Battle of the Sexes (2017)
Directors: Jonathan Dayton, Valerie Faris
Writers: Simon Beaufoy
Cast: Emma Stone, Steve Carell, Andrea Riseborough
Runtime: 121 minutes
Mixed sports metaphors aside, there has been a lot of commentary as of late about late-night hosts, sportscasters, and athletes “staying in their lane.” But sports are inherently political, and have been for decades. Just take the Billie Jean King and Bobby Riggs biopic Battle of the Sexes.
The film centers around a globally-televised tennis match held in Houston, Texas in 1973, wherein washed-up men’s champion Bobby Riggs (Steve Carell looking every bit the part with period perfect hair and buck teeth) challenged the best female player in the country in order to prove once and for all that men are the superior sex. The notorious gambler was seeking a fun wager and cultural relevance in a sport known to favor new up-and-comers. The greater significance of his claim and fact that nearly everyone thought it to be unequivocally true, despite his advancing age (55) and declining fitness, was lost on him. But for Billie Jean King (expertly played by distinguished actress and tennis novice Emma Stone), the most highly televised match of the decade was about so much more than tennis. Barred from the International Lawn Tennis Federation for insisting that women receive equal prize money as men (her request being only fair given that their events sold the same number of tickets as the men; a request oft echoed in locker rooms and Hollywood negotiations still), she and a handful of other female tennis players put their careers on the line and independently established their own tennis association (the WTA is now recognized as the principal organizing body of women’s professional tennis).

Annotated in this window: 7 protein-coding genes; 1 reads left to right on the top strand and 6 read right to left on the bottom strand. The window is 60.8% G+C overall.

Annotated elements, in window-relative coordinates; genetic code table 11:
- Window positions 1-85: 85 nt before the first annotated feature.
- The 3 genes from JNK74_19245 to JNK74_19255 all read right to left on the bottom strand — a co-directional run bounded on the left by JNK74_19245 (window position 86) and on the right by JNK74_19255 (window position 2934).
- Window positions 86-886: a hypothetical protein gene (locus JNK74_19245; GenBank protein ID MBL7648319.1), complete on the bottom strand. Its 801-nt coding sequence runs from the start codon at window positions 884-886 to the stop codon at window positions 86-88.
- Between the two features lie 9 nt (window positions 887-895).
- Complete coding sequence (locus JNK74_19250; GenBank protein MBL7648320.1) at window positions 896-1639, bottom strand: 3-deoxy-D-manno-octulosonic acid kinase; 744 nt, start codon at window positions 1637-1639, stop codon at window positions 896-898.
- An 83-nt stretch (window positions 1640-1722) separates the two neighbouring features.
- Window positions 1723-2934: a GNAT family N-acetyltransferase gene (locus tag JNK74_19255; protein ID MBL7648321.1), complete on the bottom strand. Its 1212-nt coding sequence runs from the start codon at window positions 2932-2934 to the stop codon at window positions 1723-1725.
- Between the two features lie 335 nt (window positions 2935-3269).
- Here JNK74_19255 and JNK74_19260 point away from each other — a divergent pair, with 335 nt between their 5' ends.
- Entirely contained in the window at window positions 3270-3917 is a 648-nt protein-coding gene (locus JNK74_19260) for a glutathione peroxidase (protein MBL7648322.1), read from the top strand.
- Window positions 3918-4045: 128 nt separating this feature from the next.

In real life and onscreen, Virginia Slims cigarettes sponsored the inaugural WTA Tour. I was struck by how few progressive movements are without their moral failings. Billie Jean and her crew were waging a just war against the patriarchy, misogyny within professional sports, and the status quo. To do so, they had to accept money from big tobacco - an industry not without its own deep-seated sexism. The cigarettes were marketed to young professional women with taglines such as, “You’ve come a long way, baby.” And in these trying times in which we live, I cannot help but wonder, “Have we?”
Since everyone knows how the titular battle ends, the film mines alternative storylines for dramatic effect, shifting the focus from the culminating tennis match to the tumultuous off-court personal lives of its competitors. Billie Jean is confident and composed in her career, never appearing to let the pressure of competition or higher calling unnerve her. That is until she begins exploring her sexuality through a flirtation with the tour’s female hairdresser. This storyline is the least fleshed out in the film. Literally. Their meet-cute at a Los Angeles hair salon is all glamourous close-ups and sensual hair tousling. Even the subsequent love scene is filmed as if to titillate instead of develop this relationship and storyline. As with Marilyn’s buttons, Billie Jean fumbles with the burgeoning relationship ashamed of both her infidelity and identity. She was willing to put her career on the line for economic equality within her chosen profession, but was not prepared to make that sacrifice in or for her personal life.